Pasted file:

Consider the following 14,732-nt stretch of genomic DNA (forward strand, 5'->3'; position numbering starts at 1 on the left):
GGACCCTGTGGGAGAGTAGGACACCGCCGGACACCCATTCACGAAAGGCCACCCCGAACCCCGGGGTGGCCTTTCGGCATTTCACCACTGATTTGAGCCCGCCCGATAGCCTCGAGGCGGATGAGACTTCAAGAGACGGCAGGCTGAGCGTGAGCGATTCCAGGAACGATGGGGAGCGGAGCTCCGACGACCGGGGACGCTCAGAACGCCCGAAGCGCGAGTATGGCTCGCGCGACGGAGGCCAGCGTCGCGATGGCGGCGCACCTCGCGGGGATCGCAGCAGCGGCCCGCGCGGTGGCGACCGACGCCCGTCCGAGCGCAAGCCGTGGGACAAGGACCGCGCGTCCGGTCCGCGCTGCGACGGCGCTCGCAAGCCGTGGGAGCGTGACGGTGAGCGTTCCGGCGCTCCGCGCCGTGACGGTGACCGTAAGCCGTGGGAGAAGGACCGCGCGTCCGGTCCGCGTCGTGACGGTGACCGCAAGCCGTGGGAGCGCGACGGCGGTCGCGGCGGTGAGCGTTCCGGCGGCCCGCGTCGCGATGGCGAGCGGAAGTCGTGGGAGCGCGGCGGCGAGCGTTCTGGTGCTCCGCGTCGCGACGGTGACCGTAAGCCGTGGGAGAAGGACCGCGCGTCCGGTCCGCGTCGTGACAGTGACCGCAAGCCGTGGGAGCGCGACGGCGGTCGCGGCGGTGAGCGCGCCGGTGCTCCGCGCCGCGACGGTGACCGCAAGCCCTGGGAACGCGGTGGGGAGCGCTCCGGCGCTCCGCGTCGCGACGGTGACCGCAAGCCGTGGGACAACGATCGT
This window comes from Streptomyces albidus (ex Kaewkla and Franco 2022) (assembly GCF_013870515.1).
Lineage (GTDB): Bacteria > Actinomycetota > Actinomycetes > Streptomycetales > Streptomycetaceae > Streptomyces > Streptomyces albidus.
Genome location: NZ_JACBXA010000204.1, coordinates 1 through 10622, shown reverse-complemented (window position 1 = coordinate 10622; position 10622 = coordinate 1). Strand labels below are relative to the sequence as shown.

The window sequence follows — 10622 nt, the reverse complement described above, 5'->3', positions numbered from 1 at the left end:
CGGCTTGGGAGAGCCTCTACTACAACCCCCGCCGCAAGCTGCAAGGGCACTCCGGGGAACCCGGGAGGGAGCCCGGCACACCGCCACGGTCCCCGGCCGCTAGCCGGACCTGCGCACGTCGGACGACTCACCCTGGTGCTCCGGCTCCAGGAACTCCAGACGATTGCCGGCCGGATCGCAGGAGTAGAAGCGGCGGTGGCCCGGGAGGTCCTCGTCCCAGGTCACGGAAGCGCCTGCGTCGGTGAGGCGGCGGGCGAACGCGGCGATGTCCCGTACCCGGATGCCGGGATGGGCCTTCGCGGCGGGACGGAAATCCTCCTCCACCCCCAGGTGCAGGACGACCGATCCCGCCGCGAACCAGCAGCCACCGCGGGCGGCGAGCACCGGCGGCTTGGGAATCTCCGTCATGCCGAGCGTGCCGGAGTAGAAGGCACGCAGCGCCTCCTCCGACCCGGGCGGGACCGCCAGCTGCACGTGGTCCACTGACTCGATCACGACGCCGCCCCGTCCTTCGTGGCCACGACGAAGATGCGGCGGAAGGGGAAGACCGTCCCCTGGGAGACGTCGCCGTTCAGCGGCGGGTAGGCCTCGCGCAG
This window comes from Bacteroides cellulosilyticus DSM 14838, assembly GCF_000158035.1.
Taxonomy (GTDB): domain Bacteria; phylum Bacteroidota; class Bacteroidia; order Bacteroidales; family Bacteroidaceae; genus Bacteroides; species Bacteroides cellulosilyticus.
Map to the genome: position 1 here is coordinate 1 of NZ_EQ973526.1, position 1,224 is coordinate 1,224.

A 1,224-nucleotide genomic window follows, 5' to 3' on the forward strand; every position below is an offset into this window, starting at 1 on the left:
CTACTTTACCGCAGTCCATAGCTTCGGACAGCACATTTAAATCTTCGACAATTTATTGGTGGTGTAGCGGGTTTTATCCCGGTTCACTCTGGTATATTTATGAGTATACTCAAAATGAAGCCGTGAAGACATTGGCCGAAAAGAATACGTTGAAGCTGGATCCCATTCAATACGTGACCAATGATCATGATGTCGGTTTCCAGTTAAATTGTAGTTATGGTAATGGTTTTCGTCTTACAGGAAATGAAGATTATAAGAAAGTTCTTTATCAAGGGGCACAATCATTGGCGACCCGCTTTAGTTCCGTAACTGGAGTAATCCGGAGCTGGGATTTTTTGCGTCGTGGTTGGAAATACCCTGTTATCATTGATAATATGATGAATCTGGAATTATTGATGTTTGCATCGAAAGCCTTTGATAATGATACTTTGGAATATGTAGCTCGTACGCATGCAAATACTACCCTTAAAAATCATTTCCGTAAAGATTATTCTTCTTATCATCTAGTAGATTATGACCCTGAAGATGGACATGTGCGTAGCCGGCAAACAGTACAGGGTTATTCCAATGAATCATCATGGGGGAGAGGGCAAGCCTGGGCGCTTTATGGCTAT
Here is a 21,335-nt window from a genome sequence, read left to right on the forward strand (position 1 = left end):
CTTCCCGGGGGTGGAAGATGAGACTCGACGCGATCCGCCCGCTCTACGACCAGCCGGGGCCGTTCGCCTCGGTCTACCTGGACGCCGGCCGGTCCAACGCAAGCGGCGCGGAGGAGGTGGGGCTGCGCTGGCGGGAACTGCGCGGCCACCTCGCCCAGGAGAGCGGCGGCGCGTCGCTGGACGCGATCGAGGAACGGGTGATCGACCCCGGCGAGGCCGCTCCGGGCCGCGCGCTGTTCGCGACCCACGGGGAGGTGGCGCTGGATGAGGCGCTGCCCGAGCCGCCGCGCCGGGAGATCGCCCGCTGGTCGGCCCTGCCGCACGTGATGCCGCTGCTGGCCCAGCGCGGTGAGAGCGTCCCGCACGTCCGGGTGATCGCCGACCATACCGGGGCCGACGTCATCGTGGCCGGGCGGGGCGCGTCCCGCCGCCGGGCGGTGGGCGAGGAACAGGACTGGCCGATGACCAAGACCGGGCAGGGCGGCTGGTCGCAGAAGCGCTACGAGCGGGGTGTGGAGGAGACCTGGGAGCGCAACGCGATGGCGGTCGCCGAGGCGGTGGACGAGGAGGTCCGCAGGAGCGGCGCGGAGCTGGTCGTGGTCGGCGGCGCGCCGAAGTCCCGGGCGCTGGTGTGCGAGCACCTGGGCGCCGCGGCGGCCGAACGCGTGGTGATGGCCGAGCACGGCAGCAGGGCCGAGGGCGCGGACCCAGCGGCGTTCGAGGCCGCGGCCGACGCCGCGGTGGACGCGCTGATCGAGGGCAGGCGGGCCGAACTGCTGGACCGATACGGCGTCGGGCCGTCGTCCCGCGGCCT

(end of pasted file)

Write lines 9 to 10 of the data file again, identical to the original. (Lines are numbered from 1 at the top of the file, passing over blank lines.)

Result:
Taxonomy (GTDB): domain Bacteria; phylum Bacteroidota; class Bacteroidia; order Bacteroidales; family Bacteroidaceae; genus Bacteroides; species Bacteroides cellulosilyticus.
Map to the genome: position 1 here is coordinate 1 of NZ_EQ973526.1, position 1,224 is coordinate 1,224.